He applied the Page 69 Test to his new novel, The Deep, and reported the following:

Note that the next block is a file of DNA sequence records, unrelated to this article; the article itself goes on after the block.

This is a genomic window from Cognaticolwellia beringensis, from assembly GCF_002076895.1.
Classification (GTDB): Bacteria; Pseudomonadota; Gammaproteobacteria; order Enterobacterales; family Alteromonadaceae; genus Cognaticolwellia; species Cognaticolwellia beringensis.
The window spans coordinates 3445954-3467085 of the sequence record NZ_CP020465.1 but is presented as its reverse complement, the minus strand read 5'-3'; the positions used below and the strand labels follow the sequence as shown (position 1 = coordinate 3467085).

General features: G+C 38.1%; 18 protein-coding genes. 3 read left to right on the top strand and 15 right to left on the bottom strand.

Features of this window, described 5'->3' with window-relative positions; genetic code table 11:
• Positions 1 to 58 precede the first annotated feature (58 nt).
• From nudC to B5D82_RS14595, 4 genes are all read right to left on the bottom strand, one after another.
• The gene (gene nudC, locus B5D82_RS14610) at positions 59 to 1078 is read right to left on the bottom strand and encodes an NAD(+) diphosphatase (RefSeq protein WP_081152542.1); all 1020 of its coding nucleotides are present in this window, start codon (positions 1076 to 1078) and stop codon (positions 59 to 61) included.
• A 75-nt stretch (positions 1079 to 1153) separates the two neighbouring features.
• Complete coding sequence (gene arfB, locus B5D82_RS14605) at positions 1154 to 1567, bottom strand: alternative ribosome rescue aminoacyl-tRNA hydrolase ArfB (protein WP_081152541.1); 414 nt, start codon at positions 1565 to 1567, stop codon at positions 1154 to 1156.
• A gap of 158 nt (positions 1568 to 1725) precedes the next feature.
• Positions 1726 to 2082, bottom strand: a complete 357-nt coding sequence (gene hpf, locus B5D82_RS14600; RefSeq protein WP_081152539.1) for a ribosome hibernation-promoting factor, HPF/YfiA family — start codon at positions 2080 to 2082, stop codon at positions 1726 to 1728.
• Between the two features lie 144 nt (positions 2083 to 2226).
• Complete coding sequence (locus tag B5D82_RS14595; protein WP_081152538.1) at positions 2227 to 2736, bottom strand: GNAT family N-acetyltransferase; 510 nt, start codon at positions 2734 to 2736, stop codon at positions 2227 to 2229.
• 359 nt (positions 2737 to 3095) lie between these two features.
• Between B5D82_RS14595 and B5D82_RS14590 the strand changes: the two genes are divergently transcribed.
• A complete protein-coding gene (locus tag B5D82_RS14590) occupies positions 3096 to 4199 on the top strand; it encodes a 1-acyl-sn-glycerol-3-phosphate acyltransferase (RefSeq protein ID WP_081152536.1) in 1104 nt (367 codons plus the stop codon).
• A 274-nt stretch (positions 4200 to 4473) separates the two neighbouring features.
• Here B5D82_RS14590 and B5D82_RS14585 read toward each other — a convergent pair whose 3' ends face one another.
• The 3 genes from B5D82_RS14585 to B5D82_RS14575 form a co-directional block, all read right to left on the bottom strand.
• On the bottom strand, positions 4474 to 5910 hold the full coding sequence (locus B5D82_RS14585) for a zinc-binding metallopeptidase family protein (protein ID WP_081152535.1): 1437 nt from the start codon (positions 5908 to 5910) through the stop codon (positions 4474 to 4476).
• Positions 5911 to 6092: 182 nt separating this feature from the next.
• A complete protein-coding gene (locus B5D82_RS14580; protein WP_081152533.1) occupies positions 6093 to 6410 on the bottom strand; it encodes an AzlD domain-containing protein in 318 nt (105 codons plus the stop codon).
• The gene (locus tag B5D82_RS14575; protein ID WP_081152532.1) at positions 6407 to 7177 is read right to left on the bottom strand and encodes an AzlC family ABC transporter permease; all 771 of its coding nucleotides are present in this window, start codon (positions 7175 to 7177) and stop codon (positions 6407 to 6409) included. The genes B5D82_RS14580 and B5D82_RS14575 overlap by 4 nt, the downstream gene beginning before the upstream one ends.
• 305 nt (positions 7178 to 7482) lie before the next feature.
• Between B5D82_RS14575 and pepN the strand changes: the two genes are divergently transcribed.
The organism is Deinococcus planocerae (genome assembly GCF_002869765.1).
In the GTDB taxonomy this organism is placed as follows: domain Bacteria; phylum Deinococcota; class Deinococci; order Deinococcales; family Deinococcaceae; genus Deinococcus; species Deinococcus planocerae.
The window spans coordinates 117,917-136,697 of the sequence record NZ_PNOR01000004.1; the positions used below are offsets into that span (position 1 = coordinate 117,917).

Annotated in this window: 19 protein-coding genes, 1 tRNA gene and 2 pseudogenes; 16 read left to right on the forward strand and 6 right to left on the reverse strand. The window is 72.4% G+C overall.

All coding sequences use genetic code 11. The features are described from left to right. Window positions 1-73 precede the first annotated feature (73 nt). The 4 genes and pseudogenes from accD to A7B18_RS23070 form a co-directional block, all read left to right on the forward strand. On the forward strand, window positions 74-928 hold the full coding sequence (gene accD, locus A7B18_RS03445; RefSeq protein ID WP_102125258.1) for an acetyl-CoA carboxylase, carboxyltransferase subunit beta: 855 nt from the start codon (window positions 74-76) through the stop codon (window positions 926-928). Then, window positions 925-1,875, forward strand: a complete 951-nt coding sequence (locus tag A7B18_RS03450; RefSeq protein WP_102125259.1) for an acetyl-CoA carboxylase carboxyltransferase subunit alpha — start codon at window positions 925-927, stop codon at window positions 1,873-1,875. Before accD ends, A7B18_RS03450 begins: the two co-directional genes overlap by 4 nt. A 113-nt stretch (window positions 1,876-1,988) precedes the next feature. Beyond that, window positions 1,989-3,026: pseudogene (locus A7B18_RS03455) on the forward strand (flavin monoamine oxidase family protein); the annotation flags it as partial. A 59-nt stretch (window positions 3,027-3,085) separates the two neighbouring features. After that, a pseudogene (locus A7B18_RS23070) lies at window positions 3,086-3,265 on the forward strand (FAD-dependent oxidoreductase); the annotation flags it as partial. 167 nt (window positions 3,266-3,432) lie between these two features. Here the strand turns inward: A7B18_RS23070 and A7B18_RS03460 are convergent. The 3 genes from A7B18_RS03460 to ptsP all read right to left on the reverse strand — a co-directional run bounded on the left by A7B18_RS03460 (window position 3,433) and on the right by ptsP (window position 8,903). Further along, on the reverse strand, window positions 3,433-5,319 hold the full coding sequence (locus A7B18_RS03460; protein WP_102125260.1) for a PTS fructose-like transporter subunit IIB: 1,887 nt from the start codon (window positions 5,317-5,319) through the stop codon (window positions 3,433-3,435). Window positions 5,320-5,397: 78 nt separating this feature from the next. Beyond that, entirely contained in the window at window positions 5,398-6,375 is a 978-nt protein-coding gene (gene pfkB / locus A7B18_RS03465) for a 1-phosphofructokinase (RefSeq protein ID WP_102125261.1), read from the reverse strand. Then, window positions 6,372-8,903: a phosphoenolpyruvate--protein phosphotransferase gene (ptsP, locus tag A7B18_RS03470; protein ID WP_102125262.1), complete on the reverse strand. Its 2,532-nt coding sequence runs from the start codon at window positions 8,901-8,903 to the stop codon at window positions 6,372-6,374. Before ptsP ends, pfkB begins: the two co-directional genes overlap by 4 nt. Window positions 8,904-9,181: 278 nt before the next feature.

I wouldn't say page 69 of The Deep is particularly representative of the book, no. Ultimately, if the book had an underlying theme, it would go along the lines of "Nick grapples with the birth of his son, being a father, and trying to cope with the enormity of responsibility that involves." Of course you might be thinking, "Nick, this book takes place at the bottom of the ocean—how can that be the subtext?" To which I might say, Well, horror takes many different manifestations and perhaps the truest horror comes from trying to grapple with those quotidian day-to-day things that actually terrify you most deeply, like wondering if you're the right person to be raising this tiny life. That, infused with the constant worry that I seem to feel every waking minute (or I did while I was writing the novel, when my son was younger and liable to tumble down the basement stairs or stick his tongue in a light socket or spike a fever that had us rushing to the ER) is what this book is really about, subtextually. The idea of losing that which is most precious to you, and being somehow responsible for it in some way. These were completely new fears to me, and they were the ones I ended up investigating in this book, along with the more obvious fears humankind might feel 8 miles below the ocean's surface: darkness and pressure and claustrophobia.Visit Nick Cutter's website.